Updated September 15, 2022 – When we first posted this article in August 2020, we had about 130 tools on this list. We’ve been steadily updating it over the past two years, and in this latest update we have almost 300 tools!
Community is a hot topic, and the world of community is exploding with new tools and platforms. We get asked all the time about various tools in the community space, or if we've heard of a new product that just launched.
At Commsor we started keeping track of community tools and have compiled them all into the graphic you see below. The plan is to keep updating this post and graphic on a regular basis as new tools launch and we become aware of them.
This is by no means a completely exhaustive list, but with 290 tools represented, it does start to paint a good picture of just how many tools community builders have to choose from. If you're building a new tool or know of a company that should be included, please let me know!
👉 If you're more of a spreadsheet person, you can find all of the above tools in an Airtable here.
Before we dig in: if you're looking to build out your community management tool stack and you're finding the sheer volume of options out there a little overwhelming — I don't blame you! — be sure to check out our Essential Community Management Tools Guide.
A community home base forms the digital backbone of most communities. It’s the place where the community lives, and where most of the day-to-day conversations takes place. We’ve grouped them into three categories based on adoption, from big social and chat-based platforms like Facebook or Slack, to consumer tech such as Circle and Discourse, and Enterprise software such as Vanilla and inSided.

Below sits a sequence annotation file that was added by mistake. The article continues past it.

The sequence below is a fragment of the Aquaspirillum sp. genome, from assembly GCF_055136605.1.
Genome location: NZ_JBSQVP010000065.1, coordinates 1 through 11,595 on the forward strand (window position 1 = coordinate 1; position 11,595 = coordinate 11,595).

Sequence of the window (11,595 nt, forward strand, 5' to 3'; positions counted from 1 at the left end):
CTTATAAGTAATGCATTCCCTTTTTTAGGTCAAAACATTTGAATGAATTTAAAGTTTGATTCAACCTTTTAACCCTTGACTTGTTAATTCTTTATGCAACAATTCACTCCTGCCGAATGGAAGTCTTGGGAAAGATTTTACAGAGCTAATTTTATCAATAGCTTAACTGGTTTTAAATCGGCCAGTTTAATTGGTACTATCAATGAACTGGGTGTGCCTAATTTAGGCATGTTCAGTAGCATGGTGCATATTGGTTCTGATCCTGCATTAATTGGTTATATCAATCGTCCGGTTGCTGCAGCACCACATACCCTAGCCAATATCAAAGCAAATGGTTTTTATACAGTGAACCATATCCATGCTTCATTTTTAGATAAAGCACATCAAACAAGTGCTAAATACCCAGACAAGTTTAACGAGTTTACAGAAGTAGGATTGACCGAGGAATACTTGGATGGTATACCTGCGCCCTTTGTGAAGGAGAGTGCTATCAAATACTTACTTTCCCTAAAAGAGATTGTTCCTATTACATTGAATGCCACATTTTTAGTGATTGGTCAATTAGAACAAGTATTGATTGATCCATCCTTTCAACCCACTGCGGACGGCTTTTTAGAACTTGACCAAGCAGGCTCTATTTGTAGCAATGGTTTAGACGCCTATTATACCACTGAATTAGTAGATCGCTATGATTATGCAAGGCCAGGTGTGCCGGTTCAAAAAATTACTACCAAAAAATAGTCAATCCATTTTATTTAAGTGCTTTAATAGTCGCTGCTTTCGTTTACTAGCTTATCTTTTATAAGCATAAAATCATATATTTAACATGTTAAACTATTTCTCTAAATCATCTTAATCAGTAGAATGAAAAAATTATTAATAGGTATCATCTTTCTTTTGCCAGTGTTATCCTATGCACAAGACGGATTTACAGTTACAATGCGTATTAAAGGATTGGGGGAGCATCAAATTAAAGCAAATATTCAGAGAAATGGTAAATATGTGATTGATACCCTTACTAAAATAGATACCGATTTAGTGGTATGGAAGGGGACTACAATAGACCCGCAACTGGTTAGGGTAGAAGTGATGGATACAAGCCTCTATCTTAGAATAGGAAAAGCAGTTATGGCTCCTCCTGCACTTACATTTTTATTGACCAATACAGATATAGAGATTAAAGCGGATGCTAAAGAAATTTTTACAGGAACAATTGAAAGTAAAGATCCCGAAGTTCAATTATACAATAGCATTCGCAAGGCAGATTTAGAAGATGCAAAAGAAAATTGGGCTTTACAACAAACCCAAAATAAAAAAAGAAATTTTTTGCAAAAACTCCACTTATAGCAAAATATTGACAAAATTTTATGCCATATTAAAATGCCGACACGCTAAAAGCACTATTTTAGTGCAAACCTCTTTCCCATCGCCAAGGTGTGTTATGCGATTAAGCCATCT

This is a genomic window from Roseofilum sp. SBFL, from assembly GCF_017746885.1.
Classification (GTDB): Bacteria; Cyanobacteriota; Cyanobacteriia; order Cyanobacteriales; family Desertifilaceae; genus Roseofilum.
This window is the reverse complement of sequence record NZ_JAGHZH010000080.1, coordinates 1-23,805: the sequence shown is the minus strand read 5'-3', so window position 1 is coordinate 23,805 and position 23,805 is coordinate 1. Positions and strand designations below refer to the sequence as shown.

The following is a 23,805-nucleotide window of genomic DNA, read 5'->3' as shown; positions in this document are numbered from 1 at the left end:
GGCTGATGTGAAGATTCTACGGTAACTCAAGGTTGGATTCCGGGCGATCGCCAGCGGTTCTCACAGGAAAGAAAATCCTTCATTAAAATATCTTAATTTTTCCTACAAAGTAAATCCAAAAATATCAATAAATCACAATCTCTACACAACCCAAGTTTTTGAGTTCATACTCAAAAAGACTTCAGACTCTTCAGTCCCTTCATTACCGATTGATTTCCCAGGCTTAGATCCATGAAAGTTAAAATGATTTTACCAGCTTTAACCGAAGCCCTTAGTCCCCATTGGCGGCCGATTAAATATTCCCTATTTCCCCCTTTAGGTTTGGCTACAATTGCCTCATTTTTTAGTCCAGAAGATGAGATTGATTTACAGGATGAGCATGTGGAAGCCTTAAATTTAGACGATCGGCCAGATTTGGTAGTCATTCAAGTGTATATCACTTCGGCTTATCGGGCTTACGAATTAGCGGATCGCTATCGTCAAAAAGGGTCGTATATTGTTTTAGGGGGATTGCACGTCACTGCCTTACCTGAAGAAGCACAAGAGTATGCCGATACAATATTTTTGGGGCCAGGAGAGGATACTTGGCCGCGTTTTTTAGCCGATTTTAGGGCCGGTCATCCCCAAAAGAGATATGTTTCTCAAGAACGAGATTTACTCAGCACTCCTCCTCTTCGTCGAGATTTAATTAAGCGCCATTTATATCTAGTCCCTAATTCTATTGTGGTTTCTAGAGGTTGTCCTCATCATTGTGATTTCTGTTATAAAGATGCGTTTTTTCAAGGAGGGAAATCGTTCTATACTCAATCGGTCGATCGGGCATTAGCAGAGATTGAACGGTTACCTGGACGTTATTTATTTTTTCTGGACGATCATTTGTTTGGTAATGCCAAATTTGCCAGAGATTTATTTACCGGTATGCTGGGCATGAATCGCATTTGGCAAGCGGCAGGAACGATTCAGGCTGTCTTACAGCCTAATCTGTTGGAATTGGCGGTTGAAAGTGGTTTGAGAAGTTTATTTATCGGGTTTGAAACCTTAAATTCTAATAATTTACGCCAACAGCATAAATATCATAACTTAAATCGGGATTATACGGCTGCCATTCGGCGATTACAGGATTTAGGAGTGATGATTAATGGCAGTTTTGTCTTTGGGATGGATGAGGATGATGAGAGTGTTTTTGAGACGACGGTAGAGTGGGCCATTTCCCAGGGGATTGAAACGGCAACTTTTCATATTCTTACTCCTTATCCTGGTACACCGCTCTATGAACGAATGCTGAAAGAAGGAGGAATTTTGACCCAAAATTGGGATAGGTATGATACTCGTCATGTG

Platforms in this category have a big advantage wherein communities get the benefit of network effects. A community’s target persona may already be on the platform, removing the barrier to entry and encouraging growth.
These platforms encompass two main types:
The largest of the Community Home Base categories, consumer tech platforms often have price points and features that are great for startups and entrepreneurs. Notable examples of consumer tech platforms are Mighty Networks, Circle, Discourse, Tribe, and Forem.
Enterprise platforms have all the bells and whistles a large corporation needs to run an online community — strict security and data compliances, white-labeling, feature enablement, integrations, and a dedicated support rep, to name just a few.
Notable examples of enterprise platforms:
It's also definitely worth mentioning Chaordix — they power LEGO Ideas, one of the coolest communities out there!
As companies really began to think about online interaction in our new virtual-first world, many new and interesting contenders appeared in the space, including:
Event management tools enable registration, tickets, and other infrastructure needed for hosting both in-person and virtual events. More traditional options here include Eventbrite and Tito, while tools like Meetup enable you to create a network of events and chapters.
Networking or connection tools help community builders facilitate highly specific ways to bring members together outside of standard community communication (e.g. forum or chat). The tools in this category are either built on top of existing platforms (such as Slack), or act as their own self-contained connection tools designed to be used in addition to other core platforms.
Commsor’s Meetsy falls under the latter kind — it’s a self-contained connection platform, which you can also integrate with Slack.
Platform specific analytic tools have sprung up to serve the gaps many popular community platforms have left open, including Chainfuel, which is built on top of Telegram. CommsorOS provides analytics across a range of platforms, from Slack to Circle to inSided and more. These analytics help CMs better understand their members, growth, and engagement.